The additive principle only applies to mixing lights of different colours because the combination of two wavelengths creates the sensation of a third colour. This principle mixes various amounts of red, green and blue light to produce other colours. Combining two of these additive primary colours produces the additive secondary colours cyan, magenta and yellow. Combining all three primary colours produces white.
The subtractive system creates colour by subtracting or absorbing certain colour wavelengths while reflecting others back to the viewer.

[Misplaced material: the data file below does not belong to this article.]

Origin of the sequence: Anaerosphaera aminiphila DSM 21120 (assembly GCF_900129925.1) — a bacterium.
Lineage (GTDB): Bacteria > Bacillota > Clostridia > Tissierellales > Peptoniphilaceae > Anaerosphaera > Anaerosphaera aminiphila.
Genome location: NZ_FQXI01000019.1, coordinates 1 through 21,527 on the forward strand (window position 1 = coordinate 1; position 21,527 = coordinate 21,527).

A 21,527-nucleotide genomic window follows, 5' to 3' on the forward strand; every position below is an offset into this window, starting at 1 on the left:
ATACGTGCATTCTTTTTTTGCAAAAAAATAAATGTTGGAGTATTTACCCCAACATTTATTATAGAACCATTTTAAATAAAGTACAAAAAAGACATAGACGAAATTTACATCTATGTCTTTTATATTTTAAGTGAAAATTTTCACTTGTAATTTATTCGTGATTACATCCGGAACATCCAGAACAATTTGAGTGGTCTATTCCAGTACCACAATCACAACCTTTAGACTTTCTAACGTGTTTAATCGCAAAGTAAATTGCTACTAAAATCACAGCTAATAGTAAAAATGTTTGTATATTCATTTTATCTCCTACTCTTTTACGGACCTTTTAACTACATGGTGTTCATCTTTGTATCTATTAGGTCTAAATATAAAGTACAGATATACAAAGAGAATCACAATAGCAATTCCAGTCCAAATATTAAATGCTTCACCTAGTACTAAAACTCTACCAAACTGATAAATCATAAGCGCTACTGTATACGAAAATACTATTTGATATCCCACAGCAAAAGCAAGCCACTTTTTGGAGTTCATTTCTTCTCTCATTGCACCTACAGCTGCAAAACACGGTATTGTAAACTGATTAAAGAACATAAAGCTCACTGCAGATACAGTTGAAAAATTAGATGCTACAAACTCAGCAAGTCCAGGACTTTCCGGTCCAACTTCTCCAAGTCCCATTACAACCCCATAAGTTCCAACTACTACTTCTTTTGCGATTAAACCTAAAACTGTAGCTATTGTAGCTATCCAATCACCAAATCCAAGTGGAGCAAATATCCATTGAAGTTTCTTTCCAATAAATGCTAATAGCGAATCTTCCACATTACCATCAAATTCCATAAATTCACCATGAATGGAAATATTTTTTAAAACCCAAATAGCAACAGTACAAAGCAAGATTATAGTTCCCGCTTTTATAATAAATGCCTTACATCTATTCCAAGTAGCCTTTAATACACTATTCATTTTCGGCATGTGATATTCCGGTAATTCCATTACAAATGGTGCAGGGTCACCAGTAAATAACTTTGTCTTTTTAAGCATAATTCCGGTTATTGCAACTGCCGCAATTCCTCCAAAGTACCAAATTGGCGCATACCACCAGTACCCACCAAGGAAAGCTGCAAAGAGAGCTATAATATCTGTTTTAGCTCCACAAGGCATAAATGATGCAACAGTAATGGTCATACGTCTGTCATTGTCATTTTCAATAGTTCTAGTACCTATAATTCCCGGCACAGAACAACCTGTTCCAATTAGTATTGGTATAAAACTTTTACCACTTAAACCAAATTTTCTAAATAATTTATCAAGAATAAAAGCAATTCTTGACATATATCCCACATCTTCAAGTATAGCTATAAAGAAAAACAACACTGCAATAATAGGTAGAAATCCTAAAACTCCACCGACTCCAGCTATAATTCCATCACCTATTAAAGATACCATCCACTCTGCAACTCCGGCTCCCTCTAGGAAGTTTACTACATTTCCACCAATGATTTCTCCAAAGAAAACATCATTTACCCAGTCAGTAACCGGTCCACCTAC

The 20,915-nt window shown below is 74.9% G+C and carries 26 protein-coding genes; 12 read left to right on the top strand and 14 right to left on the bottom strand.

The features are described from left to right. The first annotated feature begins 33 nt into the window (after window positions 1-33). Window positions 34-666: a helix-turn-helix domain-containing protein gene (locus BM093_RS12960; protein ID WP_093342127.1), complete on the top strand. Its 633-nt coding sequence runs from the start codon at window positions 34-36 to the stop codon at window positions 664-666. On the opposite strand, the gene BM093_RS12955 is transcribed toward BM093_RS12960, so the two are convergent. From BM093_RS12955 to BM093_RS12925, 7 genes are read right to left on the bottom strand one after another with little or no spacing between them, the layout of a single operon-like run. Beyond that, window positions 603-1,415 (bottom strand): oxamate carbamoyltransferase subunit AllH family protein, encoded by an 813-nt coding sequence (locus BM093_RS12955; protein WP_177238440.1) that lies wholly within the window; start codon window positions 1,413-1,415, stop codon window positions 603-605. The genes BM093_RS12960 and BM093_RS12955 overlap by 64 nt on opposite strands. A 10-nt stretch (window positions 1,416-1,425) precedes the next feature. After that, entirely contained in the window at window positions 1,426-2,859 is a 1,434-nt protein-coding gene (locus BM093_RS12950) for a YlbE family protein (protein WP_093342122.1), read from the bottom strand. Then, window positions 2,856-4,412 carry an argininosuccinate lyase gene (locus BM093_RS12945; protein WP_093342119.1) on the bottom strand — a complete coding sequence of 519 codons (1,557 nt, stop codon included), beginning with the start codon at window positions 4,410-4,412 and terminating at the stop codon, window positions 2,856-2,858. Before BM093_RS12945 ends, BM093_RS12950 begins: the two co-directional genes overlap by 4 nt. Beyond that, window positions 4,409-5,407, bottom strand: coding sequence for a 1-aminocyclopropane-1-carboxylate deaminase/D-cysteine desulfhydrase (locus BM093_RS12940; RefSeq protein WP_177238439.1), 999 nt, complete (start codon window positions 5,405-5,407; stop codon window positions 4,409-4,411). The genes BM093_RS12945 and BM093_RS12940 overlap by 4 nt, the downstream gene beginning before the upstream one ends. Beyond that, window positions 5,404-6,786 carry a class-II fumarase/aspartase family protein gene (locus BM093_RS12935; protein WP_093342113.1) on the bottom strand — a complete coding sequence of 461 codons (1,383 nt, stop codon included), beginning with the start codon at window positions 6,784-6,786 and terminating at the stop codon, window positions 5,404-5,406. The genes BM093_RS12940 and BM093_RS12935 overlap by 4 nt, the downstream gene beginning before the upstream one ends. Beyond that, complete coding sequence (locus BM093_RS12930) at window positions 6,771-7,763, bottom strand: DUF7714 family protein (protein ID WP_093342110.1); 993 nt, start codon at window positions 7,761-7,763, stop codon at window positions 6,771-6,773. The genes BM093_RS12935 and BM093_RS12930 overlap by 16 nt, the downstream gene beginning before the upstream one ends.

But let’s get away from the technical. We are surrounded by colour in our daily lives: the clothes we wear, the colour of our car, traffic lights, neon lights, advertising signs etc. Some of us work very closely with colour; painters and decorators for example. And there’s another side to colour: it fades. Your house may need a new coat of paint on its exterior. Not just to make it look smart but to protect it from the elements. Over time the inside will need redecorating or perhaps you just feel like a change of colour. Now some people are very good at DIY. But others are far better off getting the professionals in. It will cost more, but satisfaction comes at a price!